pastarell Song of a courteous young Knight, and a supposed Shepheards
Daughter.'[73] Again, apparently from the Aberdeen district, comes a
ballad on the marriage of a shepherd's daughter to the Laird of Drum. On
the other hand we find three somewhat similar ballads, _Lizie Lindsay_ or
_Donald of the Isles, Lizie Baillie_, and _Glasgow Peggie_, recording the
elopement of a town girl with a highland gentleman in the disguise of a
shepherd. These are obviously late, though a certain resemblance in style
with _Johnie Faa_ makes it possible that they are as old as the middle of
the seventeenth century. None of the pastoral ballads, indeed, can show
any credentials which would suggest an earlier date than the second half
of the sixteenth century, nor can any of them lay claim to first-rate
poetic merit.[74]

Another example of native pastoral, earlier and far more genuine in
character, is to be found in the religious drama. The romantic
possibilities of peasant life were to some extent reflected in the
ballads; it is the burlesque aspect that is preserved to us in the
'shepherd' plays of the mystery cycles. We possess the plays on the
adoration of the shepherds belonging to the four extant series, a
duplicate in the Towneley plays, and one odd specimen, making six in all.
The rustic element varies in each case, but it assumed the form of
burlesque comedy in all except the purely didactic 'Coventry' cycle of the
Cotton manuscript. Here, indeed, the treatment of the situation is
decorously dull, but in the others we can trace a gradual advance in
humorous treatment leading up to the genuine comedy of the alternative
Towneley plays. Thus, like Noah and his wife, the shepherds of the
adoration early became recognized comic characters, and there can be
little doubt of the influence exercised by these scenes upon the later
interludes. With the general evolution of the drama we are of course in no
wise here concerned: what it imports us to notice is that just as it was
the picture of the young gallant riding along on the mirk evening by the
fail dyke of the 'bought i' the lirk o' the hill' that caught the
imagination of the north-country milkmaids, so it was the rough
representation of rustic manners, with which they must have been familiar
in actual life, that appealed to the villagers flocking to York,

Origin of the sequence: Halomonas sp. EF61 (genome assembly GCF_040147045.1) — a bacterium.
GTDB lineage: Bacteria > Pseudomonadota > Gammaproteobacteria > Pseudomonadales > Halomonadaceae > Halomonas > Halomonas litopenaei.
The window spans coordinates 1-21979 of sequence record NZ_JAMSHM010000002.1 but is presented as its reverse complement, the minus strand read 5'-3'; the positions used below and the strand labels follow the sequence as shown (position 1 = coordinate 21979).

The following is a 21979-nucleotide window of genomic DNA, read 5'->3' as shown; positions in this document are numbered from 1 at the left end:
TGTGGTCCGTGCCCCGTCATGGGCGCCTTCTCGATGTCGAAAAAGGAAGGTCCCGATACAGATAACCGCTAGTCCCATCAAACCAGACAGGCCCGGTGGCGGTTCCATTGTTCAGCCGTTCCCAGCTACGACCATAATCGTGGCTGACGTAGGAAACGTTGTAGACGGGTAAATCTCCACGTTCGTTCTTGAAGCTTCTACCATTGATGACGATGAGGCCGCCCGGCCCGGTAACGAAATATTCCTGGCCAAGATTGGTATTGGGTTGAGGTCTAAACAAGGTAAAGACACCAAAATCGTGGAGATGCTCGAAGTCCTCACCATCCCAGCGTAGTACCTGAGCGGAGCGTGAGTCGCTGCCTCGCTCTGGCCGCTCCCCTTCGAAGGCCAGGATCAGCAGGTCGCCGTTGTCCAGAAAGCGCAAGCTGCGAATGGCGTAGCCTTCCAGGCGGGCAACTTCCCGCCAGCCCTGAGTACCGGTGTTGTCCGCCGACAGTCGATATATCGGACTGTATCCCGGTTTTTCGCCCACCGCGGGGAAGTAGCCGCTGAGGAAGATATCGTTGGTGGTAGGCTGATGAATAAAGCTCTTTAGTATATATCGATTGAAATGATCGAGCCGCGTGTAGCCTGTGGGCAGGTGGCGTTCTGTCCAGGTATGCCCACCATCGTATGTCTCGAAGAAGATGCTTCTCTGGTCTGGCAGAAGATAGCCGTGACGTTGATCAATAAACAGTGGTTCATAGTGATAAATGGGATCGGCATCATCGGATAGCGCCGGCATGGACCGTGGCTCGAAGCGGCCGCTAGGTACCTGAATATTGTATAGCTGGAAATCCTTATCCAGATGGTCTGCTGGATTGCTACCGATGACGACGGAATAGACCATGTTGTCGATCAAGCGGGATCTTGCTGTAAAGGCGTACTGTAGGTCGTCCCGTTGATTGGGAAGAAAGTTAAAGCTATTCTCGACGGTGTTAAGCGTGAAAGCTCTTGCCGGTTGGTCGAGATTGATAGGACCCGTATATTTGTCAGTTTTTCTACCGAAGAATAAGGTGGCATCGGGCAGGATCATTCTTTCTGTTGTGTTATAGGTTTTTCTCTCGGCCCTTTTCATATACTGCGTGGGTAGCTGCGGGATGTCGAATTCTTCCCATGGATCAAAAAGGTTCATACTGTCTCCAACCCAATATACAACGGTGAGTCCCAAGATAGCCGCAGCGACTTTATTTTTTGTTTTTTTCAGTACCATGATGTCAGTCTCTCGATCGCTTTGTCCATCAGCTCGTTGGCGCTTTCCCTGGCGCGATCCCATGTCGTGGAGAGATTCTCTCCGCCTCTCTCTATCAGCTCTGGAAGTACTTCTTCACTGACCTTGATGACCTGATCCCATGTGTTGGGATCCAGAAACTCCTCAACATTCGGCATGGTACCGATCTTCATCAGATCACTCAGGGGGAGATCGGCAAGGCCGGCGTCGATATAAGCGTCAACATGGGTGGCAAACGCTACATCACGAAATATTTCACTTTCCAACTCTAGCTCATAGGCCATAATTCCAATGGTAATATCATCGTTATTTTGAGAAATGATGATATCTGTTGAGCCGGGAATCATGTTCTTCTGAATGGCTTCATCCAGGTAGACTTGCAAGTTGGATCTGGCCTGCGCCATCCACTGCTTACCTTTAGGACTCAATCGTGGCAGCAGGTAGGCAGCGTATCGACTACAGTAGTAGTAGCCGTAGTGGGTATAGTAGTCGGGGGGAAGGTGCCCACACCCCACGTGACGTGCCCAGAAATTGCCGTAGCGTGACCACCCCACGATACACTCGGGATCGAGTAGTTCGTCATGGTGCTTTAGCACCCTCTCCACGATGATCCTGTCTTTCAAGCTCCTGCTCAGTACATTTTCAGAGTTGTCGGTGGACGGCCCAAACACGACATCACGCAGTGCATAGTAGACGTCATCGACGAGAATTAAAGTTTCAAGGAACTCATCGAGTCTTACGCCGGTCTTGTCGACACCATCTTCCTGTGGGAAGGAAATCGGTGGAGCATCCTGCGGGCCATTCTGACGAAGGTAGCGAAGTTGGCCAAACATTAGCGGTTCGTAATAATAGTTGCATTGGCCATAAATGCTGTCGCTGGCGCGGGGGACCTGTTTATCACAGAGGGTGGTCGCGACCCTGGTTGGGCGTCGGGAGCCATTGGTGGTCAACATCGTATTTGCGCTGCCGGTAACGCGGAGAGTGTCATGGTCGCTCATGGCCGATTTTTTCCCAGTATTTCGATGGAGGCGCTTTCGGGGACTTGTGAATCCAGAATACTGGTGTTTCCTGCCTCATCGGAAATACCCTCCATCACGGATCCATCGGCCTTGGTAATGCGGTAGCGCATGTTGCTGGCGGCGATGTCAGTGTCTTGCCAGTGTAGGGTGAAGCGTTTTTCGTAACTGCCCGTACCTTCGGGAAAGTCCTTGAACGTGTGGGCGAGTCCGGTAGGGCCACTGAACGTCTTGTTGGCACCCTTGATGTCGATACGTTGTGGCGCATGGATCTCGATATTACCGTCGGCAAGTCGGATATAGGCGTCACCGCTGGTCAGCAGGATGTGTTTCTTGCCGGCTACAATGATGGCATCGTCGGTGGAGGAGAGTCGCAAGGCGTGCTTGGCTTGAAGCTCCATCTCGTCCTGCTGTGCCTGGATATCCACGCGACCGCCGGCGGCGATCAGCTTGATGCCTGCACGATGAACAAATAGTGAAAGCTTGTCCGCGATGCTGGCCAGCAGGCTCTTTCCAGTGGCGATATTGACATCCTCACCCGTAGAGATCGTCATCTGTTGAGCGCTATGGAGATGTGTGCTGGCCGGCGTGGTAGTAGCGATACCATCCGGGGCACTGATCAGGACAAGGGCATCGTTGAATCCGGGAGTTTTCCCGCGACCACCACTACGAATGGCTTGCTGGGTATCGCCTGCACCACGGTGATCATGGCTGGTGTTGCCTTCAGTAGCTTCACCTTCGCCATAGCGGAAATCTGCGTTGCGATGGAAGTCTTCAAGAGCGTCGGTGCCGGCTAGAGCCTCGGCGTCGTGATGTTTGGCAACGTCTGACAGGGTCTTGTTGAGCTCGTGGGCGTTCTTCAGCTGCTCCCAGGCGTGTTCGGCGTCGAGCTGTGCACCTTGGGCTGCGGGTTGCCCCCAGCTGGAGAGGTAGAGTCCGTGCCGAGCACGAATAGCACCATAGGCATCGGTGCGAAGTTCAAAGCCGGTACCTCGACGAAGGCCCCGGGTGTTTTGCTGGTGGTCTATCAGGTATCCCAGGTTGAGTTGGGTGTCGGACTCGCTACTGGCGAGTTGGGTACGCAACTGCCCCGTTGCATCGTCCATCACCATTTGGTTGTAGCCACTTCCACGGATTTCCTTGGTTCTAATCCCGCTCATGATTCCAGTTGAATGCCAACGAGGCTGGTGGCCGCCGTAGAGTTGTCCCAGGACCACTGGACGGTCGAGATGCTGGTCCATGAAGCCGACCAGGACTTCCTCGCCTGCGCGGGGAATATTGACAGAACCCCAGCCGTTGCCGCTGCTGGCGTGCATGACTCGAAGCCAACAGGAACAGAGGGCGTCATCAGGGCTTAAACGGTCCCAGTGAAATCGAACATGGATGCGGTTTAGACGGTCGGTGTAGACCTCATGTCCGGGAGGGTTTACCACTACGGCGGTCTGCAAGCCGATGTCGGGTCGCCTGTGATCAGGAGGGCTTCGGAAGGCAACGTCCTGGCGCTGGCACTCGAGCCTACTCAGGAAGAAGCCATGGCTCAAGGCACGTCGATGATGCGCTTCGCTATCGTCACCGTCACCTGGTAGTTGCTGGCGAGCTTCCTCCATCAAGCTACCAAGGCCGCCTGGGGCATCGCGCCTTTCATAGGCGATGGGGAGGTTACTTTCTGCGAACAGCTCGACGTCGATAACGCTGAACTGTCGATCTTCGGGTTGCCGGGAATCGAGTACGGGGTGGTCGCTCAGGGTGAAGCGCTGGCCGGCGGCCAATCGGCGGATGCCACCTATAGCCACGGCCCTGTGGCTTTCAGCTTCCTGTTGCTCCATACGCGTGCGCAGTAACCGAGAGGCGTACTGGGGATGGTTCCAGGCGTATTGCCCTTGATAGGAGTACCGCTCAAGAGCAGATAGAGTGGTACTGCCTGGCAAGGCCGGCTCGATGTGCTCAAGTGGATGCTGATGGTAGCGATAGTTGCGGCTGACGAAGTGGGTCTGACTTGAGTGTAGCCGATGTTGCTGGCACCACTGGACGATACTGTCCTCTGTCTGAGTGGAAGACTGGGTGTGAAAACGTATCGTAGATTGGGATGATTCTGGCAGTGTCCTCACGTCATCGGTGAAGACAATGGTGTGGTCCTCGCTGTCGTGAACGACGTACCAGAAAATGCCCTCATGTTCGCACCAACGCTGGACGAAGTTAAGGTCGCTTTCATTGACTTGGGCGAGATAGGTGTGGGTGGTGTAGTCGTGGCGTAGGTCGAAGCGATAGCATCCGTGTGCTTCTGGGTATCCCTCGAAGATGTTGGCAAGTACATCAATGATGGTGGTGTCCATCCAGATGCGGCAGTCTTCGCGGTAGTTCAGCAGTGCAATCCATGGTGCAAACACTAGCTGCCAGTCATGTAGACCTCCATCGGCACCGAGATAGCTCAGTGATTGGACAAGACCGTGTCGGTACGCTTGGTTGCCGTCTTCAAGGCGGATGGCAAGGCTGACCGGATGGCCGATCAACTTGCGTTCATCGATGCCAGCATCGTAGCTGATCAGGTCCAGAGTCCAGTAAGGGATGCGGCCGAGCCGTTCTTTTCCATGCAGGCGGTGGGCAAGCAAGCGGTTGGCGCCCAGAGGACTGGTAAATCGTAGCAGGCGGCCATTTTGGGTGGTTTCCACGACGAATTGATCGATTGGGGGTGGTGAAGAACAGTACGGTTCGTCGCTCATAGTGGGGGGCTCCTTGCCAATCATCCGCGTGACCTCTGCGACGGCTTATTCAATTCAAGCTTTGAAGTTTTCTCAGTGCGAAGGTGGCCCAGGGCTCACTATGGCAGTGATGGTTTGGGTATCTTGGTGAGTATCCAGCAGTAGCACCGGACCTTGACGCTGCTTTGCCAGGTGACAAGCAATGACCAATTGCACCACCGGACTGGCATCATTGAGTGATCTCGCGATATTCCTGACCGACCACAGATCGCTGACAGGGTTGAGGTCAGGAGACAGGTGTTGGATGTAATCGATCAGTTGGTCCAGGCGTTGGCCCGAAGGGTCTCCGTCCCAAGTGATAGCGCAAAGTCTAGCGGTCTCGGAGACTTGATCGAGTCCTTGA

Leicester, Beverley, or Wakefield to witness the annual representation of
the guild cycle.[75]

It will be worth while to give some account of the form taken by this
genuine pastoral comedy, as we find it in its highest development in the
two Towneley plays. These belong to the latest additions to the cycle, and
were probably first incorporated when the repertory underwent revision in
the early years of the fifteenth century.[76] Each play falls into three
portions: first, a rustic farce; secondly, the apparition and announcement
of the angels; and thirdly, the adoration. The two latter do not
particularly concern us. Though in the Chester cycle the shepherds show
themselves amusingly ignorant of the meaning of the _Gloria_, in the
Towneley plays they are apt to fall out of character, and certainly
display a singular knowledge of the prophets,[77] for

    Abacuc and ely prophesyde so,
    Elezabeth and zachare and many other mo,
    And david as veraly is witnes thereto,
    Iohn Bapyste sewrly and daniel also.

More remarkable still is one shepherd's familiarity with the classics:

    Virgill in his poetre sayde in his verse,
    Even thus by gramere as I shall reherse;
    'Iam nova progenies celo demittitur alto,
    Iam rediet virgo, redeunt saturnia regna.'[78]

It is perhaps no matter for surprise that one of his less learned fellows
should break out with more force than delicacy:

    Weme! tord! what speke ye here in myn eeres?
    Tell us no clerge I hold you of the freres.

It is one of the little ironies of literature that in the earliest picture
of pastoral life in England the greatest pastoral writer of Rome should be
quoted, not as a pastoralist, but as a magician.

Before the appearance of the angels, however, there is nothing to lead one
to expect this strange display of learning. A rougher, simpler set of
countrymen it would have been hard to find in the England of Chaucer and
Langland. In the shepherd-play known as _prima pastorum_ the comic element
consists mostly in quarrels and feasting among the shepherds, but in the
_secunda pastorum_ it constitutes a regular little three-scene farce,
which at its date was absolutely unique in literature. It is thence only a
step, and a very short one, to John Heywood's interludes--though it is a
step that took more than a century to accomplish.

The first shepherd comes in complaining of the hard weather; his fingers